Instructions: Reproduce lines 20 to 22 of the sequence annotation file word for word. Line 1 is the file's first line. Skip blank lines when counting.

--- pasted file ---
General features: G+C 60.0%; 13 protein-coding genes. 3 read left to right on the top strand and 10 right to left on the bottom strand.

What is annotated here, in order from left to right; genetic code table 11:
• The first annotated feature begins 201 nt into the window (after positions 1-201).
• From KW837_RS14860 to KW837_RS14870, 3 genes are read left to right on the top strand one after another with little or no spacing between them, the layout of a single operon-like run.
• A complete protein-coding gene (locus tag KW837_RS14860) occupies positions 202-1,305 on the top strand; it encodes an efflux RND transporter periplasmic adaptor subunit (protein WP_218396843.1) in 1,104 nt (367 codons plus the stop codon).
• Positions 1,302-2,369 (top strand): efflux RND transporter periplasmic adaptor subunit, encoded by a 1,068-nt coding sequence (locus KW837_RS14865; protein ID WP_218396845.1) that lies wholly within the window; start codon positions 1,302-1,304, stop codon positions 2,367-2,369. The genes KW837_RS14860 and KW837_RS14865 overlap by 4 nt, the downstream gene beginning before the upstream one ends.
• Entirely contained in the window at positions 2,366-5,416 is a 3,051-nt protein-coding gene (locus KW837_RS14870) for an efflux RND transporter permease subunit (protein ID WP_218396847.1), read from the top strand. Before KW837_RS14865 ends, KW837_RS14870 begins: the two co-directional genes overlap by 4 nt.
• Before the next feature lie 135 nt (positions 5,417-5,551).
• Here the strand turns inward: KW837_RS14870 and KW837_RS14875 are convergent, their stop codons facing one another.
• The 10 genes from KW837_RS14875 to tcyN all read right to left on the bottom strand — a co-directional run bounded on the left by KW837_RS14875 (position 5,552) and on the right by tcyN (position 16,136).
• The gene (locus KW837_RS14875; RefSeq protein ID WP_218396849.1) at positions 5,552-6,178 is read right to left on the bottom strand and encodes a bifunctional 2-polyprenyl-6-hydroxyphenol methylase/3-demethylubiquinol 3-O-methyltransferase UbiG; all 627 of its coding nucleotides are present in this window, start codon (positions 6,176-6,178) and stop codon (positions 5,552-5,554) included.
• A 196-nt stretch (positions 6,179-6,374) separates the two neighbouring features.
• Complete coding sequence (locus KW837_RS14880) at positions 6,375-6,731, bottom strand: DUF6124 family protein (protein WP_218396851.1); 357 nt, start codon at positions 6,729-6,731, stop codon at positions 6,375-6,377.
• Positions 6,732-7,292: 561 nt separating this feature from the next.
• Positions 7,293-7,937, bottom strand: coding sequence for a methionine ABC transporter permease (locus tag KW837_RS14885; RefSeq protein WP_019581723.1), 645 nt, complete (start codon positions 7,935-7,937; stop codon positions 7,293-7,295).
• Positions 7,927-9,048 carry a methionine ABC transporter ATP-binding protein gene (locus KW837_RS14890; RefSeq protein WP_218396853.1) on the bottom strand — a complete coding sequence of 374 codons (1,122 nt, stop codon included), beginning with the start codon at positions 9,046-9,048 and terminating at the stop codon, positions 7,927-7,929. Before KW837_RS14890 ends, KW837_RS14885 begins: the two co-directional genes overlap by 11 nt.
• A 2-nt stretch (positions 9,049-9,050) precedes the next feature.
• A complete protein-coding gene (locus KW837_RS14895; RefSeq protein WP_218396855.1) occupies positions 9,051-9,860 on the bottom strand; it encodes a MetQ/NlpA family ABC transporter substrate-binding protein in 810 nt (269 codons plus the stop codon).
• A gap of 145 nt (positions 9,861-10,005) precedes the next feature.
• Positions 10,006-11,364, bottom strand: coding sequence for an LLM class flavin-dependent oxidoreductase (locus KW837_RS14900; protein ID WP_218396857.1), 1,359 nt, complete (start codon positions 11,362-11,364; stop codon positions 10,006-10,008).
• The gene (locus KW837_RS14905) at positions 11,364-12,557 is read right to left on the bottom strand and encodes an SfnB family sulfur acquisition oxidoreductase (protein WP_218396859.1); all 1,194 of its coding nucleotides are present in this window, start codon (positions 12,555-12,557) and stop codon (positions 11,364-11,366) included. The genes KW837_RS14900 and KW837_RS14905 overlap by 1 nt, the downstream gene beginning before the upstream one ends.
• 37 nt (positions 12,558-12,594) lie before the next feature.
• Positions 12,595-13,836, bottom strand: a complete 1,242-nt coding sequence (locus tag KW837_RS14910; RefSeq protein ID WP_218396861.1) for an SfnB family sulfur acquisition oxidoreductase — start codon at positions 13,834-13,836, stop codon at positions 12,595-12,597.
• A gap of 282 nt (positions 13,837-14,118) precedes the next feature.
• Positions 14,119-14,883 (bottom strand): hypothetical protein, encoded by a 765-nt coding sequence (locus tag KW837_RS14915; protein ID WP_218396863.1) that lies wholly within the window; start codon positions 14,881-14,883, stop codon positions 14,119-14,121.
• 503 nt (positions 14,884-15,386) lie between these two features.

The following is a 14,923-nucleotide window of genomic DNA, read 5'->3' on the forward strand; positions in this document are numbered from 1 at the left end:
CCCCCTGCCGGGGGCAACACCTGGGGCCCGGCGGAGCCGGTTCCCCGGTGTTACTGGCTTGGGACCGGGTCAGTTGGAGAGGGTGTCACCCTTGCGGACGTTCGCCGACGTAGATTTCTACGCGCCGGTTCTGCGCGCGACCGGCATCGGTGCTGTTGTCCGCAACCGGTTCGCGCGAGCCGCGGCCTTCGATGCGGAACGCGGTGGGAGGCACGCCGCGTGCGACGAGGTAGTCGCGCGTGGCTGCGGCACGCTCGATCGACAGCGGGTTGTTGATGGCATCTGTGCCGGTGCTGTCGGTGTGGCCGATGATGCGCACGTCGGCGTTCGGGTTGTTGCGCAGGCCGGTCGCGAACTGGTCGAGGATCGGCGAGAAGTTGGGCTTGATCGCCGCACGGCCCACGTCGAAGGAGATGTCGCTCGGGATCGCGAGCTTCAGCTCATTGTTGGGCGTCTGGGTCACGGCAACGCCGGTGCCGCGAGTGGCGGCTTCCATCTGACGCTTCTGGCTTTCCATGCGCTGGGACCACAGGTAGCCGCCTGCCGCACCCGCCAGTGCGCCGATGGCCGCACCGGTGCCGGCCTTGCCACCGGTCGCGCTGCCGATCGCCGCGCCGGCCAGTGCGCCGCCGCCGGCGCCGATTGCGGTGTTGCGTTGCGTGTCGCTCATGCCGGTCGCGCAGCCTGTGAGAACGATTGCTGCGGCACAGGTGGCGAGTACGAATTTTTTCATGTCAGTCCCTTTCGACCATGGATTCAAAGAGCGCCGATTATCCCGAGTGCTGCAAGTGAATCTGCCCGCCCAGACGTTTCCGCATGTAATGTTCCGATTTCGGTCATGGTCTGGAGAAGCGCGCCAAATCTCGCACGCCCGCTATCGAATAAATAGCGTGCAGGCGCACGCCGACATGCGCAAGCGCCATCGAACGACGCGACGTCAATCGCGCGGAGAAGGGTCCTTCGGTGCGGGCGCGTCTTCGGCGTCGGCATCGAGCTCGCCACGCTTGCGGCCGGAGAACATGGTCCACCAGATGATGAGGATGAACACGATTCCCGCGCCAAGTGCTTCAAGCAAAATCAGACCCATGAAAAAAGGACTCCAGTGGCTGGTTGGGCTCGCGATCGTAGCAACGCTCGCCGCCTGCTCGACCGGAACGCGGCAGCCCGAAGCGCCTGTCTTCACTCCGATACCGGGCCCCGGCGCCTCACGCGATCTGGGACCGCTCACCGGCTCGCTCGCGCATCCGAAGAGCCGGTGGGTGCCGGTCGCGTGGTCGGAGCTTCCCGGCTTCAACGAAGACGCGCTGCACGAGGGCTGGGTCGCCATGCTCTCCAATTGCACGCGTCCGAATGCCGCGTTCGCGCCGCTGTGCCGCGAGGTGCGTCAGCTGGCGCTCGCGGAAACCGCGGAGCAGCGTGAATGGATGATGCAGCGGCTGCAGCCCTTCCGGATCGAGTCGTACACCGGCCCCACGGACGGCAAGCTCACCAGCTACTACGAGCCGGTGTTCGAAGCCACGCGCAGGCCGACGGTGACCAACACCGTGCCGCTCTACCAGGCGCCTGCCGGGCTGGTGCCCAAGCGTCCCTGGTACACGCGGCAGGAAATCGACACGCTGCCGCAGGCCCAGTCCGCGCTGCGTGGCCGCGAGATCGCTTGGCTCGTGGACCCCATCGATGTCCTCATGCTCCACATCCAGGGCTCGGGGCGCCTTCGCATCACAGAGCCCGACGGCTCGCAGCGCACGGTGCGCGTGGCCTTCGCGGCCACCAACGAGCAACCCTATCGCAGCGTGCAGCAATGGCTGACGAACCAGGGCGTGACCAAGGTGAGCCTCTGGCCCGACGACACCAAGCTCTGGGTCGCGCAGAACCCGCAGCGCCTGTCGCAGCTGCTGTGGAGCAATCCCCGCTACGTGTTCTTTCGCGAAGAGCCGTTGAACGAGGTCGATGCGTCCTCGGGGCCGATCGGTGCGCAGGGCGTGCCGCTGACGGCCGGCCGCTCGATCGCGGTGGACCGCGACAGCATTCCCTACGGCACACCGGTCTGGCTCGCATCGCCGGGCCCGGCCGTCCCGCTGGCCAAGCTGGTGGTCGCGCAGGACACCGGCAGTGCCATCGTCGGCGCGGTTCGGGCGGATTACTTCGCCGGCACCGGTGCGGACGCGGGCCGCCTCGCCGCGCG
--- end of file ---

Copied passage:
• Positions 10,006-11,364, bottom strand: coding sequence for an LLM class flavin-dependent oxidoreductase (locus KW837_RS14900; protein ID WP_218396857.1), 1,359 nt, complete (start codon positions 11,362-11,364; stop codon positions 10,006-10,008).
• The gene (locus KW837_RS14905) at positions 11,364-12,557 is read right to left on the bottom strand and encodes an SfnB family sulfur acquisition oxidoreductase (protein WP_218396859.1); all 1,194 of its coding nucleotides are present in this window, start codon (positions 12,555-12,557) and stop codon (positions 11,364-11,366) included. The genes KW837_RS14900 and KW837_RS14905 overlap by 1 nt, the downstream gene beginning before the upstream one ends.
• 37 nt (positions 12,558-12,594) lie before the next feature.